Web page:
There is a bohemian vibe to the Raval neighborhood, Barcelona’s most colourful district. Raval is where it all happens, the good, the bad and even the ugly. With trendy shops, fantastic food, cool bars, contemporary culture and an endless amount of wonderful characters.
El Raval’s history
Barcelona’s Raval neighbourhood has so much history, it was bordered in by the city walls until 1859 and is now bounded by La Rambla, Carrer Pelai, Ronda Sant Antoni, Ronda Sant Pere and Paral·lel. Which makes it a brilliant location. The area which had been the site of fields and convents until the mid-19th century, saw the construction of textile mills and workers’ houses. As a result of its industrialisation and proximity to the port, the Raval became a neighborhood with a high immigrant population, where social problems were a commonplace. And it was because of this that the area was named the Barrio Chino (Chinatown) in 1925, more lately renamed the Raval. The lower part of Raval, near the port, used to be famous as the city’s “red-light district”.
Until 1988 when the government started a huge urban regeneration project and invested a lot of money in cleaning up the area. The efforts made by Barcelona City Council since the 1990s to clean up and improve living conditions in Raval neighborhood, by building new streets, such as the Rambla del Raval, and creating institutions which have had a major impact on its social and cultural life, such as the CCCB and MACBA, have given Raval back its reputation and prestige.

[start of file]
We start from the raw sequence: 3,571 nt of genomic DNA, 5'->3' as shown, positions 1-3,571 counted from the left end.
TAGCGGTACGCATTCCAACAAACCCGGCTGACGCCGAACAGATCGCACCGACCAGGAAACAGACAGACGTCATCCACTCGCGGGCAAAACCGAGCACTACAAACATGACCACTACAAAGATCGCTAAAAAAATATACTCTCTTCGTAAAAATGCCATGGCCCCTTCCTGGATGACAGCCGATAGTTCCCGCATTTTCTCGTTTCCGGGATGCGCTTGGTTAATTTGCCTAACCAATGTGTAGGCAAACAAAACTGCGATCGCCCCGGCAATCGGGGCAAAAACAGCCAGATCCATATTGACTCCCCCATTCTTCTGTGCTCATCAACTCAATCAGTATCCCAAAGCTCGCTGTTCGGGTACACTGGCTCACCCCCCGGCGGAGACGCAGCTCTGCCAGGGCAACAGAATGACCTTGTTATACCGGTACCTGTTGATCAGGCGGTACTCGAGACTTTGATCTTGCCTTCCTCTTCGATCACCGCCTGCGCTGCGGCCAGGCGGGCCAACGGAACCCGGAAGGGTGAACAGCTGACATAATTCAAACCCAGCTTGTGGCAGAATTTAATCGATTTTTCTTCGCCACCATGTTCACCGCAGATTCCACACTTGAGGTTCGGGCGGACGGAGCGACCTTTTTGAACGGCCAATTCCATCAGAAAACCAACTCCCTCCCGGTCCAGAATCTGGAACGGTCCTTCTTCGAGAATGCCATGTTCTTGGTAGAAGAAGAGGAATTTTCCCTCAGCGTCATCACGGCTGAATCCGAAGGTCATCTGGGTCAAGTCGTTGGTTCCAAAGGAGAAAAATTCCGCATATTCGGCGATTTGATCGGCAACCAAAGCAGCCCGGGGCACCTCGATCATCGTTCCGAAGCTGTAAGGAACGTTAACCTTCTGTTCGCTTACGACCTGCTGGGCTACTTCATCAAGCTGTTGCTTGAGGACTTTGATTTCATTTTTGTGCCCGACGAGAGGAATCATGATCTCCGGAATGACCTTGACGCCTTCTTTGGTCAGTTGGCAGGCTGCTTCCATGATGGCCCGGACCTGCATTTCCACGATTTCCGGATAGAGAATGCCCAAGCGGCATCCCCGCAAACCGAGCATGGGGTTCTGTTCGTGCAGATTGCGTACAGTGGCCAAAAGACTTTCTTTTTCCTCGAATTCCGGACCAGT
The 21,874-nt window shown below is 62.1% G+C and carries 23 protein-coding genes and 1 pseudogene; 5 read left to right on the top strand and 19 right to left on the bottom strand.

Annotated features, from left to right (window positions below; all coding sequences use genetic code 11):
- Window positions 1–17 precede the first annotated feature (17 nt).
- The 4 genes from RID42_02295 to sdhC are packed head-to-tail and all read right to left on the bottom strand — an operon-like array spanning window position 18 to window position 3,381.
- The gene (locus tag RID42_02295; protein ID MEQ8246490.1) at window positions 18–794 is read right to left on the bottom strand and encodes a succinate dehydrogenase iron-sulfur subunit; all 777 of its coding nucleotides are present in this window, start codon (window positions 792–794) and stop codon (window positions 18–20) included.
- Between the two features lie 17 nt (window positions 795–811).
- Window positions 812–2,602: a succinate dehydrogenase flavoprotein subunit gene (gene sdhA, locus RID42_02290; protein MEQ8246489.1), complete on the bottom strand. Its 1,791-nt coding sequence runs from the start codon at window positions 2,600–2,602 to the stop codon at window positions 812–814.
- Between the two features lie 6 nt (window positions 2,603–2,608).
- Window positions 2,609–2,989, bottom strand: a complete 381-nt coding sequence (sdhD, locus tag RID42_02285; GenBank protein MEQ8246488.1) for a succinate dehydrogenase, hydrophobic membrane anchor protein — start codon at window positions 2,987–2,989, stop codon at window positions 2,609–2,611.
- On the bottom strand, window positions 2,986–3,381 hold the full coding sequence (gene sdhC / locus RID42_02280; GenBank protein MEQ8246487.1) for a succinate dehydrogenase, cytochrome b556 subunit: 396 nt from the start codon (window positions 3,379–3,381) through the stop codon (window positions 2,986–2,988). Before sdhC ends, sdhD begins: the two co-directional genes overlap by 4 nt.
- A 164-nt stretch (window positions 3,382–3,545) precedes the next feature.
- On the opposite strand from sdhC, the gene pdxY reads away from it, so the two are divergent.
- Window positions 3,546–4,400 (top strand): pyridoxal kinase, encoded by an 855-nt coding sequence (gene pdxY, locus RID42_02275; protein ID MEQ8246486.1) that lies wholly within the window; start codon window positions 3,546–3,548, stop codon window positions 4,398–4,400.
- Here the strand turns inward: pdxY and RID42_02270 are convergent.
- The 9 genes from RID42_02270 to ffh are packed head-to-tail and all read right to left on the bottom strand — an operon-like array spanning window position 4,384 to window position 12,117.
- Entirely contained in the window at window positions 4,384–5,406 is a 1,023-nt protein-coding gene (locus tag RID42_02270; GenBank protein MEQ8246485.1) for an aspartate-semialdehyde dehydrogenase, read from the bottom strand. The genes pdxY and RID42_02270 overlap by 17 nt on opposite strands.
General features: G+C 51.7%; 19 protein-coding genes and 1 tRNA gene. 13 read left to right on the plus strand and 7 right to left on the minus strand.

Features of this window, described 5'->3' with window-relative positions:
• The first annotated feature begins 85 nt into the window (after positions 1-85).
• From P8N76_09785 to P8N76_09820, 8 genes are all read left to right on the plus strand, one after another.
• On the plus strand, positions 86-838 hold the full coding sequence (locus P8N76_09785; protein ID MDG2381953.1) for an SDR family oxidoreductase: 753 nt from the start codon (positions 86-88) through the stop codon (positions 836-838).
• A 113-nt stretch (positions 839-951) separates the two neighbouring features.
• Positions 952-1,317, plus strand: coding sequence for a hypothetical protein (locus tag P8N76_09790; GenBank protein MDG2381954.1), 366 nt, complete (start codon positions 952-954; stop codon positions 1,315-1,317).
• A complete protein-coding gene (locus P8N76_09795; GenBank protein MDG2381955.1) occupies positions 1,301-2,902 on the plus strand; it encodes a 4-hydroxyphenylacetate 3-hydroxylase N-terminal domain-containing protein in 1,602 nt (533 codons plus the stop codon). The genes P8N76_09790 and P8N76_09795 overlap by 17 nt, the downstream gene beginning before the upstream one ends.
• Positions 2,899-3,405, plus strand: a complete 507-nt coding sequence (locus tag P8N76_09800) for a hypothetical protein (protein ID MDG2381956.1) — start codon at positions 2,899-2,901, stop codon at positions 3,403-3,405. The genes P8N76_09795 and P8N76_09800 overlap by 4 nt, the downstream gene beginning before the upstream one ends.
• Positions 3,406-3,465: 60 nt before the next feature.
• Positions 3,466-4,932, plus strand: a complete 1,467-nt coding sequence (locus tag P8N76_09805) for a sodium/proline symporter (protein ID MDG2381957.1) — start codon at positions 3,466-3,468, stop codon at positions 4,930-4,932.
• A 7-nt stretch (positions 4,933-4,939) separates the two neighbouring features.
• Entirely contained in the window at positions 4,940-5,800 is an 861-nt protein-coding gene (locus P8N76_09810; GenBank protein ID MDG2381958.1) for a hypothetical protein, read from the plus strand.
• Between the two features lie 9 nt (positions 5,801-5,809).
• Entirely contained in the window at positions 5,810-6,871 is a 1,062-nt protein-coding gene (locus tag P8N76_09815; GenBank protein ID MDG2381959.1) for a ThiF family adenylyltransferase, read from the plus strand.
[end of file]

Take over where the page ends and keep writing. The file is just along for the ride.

MACBA & CCCB
MACBA is definitely worth a visit, the museum for contemporary art in Barcelona. It has works from artists all over the world and they offer tons of exhibitions, changing every three to six months. MACBA is one of the most famous places for skaters, you will see the square full of skaters from early morning till the late hours of the night. The Centre de Cultura Contemporània de Barcelona (CCCB) is also a great place to check out. This venue is one of the most prestigious in the world. The CCCB is run by a team of people who take charge of programming, producing, managing and communicating cultural activities.
Rambla del Raval
This gorgeous street is lined with palm trees on both sides. Walking down Rambla del Raval, you will see a giant cat. Fernando Botero’s playful statue “The Cat”, is a true symbol of this part of town. You will find these streets lined with urban art, cafes, bars and restaurants.
The district’s regeneration has also provided the impetus for smart bars and restaurants to settle down, and now as well as classic drinking dens like Bar Marsella is located off the bottom of Rambla del Raval. This old bar was loved by the legendary Picasso and Hemingway, particularly for its absinthe.
If we still haven’t convinced you to visit Raval, then maybe Antoni Gaudí can. There are plenty of Gaudí masterpieces to see in Barcelona but in El Raval you can find the beautiful Palau Güell. Palau Güell, is an amazing palace built for his patron Eusebi Güell between 1886 to 1888 on Nou de la Rambla. Today this amazing building is part of the UNESCO World Heritage Site. This incredible architectural work by Antoni Gaudí is known as one of the most magnificent buildings of its time, and of the entire art nouveau movement. You can join our tour though El Raval to learn more about this beautiful piece of history.
Unfortunately, the famous architect died in this very district. After being hit by a tram, he was mistaken for a tramp and taken to the local public hospital, the old Hospital de la Santa Creu where he died three days later. The hospital today houses the Catalan library, art schools and other cultural organisations, but you can visit its peaceful courtyard, a lovely little oasis in the middle of the city.
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